In its latest issue, the British magazine Grafik has put together the most wide-ranging feature about design criticism — 14 pages — so far published in a graphic design magazine. It’s another welcome sign that the new design criticism courses at the School of Visual Arts in New York, the London College of Communication, and the Royal College of Art in London are making an impact.
I have just re-joined the RCA as Visiting Professor in Design Criticism and Research Methods, and I was planning to write a post responding to this special feature when the news broke on December 5 that Grafik had abruptly ceased publishing — its second demise after closing in 2010 and then rising from the ashes in February this year. Nothing could highlight more glaringly the precarious position of design publishing and criticism today. For the feature, the editors interviewed 11 figures with some sort of stake in design criticism. I have selected some quotations from the interviews that raise key issues and added some thoughts of my own. This post now also becomes an unanticipated tribute to yet another lost platform for design writing.
Excerpts from “Critical Voices,” Grafik no. 193, 2011
There’s a grim irony in the fact that design has finally got its first serious influx of specially trained critics at the point when writers across the board are struggling in the face of dwindling fees, shrinking editorial budgets and a dearth of in-house opportunities, particularly in the design press. The demise of Design Week earlier this year is just the latest in a string of closures that’s seen printed creative publishing shrink alarmingly in recent years; indeed, if I’d been writing this article a year ago, Grafik too would have been on the obituaries list. — Introduction by Grafik’s editors
There it is. Irony upon irony. As they say, grim.
I have very little patience for criticism these days. Either do the work or shut up. Critique with action, not words. Words are so twentieth century. [. . .] There may be a few people that still enjoy reading that kind of stuff, but I think for the most part design criticism (at least in graphic design) is dead, and that’s not saying much as it never really lived much. — Armin Vit, co-founder of Brand New
Can this be the same Armin Vit who created Speak Up, one of the most vital platforms for design discussion around seven or eight years ago (as he makes sure to remind us)? Vit’s is the briefest, most offhand contribution to Grafik. He sounds like he couldn’t give a damn and his dismissive remarks are symptomatic of a widely held and, for many now, unmourned assumption that the culture of the word is in irreversible decline. Such a belief must have profound implications for writers, writing, publishers and committed readers. There are naturally many exceptions, but graphic designers were always, it can hardly be denied, a group with little commitment to serious reading, and everything about contemporary culture reinforces and validates that enduring reluctance. Sad, regrettable but inescapable. Vit is at least half right. Writing focused on visual culture that includes aspects of graphic design might still have a place, and design in the broader sense looks secure as a subject for critical comment. “Graphic design criticism” as a free-standing genre appears to be fading fast.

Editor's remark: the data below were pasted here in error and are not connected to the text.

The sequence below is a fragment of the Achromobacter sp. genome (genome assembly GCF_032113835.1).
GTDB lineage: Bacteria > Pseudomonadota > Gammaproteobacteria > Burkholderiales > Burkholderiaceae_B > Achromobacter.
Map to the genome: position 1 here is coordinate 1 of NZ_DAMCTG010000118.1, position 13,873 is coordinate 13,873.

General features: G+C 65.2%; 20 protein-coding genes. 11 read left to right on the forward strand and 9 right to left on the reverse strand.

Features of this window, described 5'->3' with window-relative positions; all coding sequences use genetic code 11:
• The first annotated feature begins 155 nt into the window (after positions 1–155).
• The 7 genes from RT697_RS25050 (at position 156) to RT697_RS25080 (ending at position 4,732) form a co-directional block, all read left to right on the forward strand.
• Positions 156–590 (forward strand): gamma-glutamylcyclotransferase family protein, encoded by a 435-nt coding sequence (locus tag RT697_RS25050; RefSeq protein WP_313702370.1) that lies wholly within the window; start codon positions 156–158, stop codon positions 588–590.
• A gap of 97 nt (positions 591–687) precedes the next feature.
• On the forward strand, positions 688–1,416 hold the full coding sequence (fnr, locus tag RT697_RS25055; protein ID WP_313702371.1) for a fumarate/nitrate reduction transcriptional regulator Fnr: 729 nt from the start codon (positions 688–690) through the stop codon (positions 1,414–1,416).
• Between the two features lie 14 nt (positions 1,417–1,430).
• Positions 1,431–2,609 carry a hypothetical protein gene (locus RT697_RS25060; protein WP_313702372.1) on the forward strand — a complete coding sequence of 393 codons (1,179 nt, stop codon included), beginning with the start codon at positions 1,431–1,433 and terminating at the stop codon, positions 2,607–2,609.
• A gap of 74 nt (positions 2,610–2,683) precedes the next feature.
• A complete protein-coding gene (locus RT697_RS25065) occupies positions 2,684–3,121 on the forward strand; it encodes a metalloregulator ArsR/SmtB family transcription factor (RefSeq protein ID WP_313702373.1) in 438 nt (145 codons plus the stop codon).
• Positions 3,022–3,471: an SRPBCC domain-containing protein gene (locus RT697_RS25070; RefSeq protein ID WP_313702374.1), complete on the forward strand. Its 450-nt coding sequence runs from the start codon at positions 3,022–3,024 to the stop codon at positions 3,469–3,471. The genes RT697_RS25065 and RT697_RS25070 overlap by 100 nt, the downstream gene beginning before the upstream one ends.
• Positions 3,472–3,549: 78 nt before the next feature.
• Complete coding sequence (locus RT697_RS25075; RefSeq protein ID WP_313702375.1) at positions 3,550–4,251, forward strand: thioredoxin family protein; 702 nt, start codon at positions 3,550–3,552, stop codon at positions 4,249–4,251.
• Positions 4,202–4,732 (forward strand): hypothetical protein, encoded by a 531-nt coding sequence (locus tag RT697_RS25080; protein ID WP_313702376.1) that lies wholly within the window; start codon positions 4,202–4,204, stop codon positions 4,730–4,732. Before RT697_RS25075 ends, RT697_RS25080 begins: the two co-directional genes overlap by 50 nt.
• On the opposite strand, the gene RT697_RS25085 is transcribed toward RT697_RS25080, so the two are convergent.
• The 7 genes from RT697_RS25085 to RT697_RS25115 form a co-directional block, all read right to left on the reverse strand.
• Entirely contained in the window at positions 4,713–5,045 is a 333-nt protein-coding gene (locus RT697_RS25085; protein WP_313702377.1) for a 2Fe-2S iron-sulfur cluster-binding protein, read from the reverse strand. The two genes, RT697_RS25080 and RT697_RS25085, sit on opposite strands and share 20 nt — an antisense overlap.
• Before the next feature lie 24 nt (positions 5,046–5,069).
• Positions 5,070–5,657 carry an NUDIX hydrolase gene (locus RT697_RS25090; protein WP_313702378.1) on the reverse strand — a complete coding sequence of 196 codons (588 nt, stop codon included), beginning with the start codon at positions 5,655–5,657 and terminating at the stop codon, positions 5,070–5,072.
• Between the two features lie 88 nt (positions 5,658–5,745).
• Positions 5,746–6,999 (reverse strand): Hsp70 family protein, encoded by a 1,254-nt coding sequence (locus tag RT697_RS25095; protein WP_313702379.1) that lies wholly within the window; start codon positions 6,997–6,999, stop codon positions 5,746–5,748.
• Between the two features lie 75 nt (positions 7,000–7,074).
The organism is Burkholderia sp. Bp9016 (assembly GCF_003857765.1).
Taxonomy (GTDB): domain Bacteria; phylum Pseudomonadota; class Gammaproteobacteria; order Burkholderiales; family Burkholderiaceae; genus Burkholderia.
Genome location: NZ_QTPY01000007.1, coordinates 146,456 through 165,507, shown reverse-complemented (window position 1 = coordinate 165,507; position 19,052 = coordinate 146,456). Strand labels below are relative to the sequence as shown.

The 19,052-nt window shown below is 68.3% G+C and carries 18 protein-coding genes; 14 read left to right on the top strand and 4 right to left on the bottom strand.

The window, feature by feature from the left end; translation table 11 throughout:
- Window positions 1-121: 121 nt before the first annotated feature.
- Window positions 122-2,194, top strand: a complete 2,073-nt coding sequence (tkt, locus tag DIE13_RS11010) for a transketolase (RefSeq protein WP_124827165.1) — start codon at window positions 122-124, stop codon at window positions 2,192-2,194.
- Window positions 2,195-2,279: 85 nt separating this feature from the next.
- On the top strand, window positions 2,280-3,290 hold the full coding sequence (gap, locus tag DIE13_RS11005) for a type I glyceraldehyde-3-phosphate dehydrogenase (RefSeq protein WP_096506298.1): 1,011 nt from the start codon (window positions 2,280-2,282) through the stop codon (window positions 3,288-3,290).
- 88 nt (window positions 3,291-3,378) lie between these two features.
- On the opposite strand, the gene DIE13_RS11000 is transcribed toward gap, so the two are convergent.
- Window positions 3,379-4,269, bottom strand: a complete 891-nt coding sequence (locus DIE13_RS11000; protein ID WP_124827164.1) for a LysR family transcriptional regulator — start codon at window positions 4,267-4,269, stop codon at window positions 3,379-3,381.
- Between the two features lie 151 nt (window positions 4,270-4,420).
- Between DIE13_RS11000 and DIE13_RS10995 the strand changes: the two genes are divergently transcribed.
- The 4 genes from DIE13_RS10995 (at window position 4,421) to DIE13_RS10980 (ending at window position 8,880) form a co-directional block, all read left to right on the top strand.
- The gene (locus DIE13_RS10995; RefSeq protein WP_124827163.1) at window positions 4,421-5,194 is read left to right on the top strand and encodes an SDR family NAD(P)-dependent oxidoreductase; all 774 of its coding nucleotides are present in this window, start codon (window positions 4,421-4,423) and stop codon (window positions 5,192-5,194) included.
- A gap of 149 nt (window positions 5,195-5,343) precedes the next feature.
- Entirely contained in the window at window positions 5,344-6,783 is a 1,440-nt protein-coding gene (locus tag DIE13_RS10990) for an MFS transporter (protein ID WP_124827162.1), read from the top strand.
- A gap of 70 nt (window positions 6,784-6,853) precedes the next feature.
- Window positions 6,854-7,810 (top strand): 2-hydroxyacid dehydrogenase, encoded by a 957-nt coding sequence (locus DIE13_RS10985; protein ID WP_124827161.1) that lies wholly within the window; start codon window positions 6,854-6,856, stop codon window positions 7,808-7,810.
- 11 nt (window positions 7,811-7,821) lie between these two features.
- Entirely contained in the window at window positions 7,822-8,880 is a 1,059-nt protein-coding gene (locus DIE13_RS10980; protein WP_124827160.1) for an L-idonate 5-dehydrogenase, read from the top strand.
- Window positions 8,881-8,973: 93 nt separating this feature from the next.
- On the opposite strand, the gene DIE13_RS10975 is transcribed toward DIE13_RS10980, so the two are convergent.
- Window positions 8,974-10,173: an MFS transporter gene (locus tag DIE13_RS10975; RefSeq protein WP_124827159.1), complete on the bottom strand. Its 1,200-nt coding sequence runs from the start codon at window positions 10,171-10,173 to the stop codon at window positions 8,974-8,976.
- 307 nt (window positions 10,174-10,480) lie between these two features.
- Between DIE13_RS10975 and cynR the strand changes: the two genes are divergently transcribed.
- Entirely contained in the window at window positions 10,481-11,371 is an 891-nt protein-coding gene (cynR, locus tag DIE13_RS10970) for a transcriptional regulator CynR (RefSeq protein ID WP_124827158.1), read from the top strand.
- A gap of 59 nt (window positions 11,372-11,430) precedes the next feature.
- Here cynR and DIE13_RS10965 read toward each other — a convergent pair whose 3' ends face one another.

We’re at an odd juncture. Early on in the days of blogs, it was easy to be “critical” as many people chose to hide behind a pseudonym. At the same time, the democracy of digital engagement pretty much levelled us all to the same playing field, and that led to a kind of parity that basically nullified criticism: there was this long period when nobody was critical, ever. In our view, to be a critic, you have to have an opinion founded in something other than subjective opinion, but it also means you have to be bold, willing to stake your ground and hold to it. — William Drenttel and Jessica Helfand, co-founders of Design Observer
I’m intrigued by the “nobody was critical, ever” observation: I’d like to know the dates for that. It has always been possible to rise above the supposed “parity” of the playing field if a writer has something considered and urgent to say. And it still is possible. But it will take some guts. That remains the central challenge for emerging writers: do they have the stomach for what the job should entail? Or is “criticism” being discreetly reconstrued, as it takes its place in the academy, as something more genteel, careerist, risk-free and fundamentally unchallenging?
At a time when everybody is a critic, it is more urgent than ever to ask what criticism is for. — Teal Triggs, course director of the Design Writing Criticism MA, London College of Communication
If everyone really were a critic — the popular phrase is surely ironic in origin — we wouldn’t need criticism as a consciously constructed discipline. Everyone would already be a deeply informed, highly reflective thinker able to render their thoughts in scintillating language. There would indeed be parity. Nevertheless, the purpose of criticism is the core question we must answer and I would love to hear what Teal Triggs thinks criticism is for. This quotation is her concluding sentence and she doesn’t say. If any LCC students or graduates are reading, please seize the opportunity of the comment box and let us know. Every student of design criticism should be able to answer this question.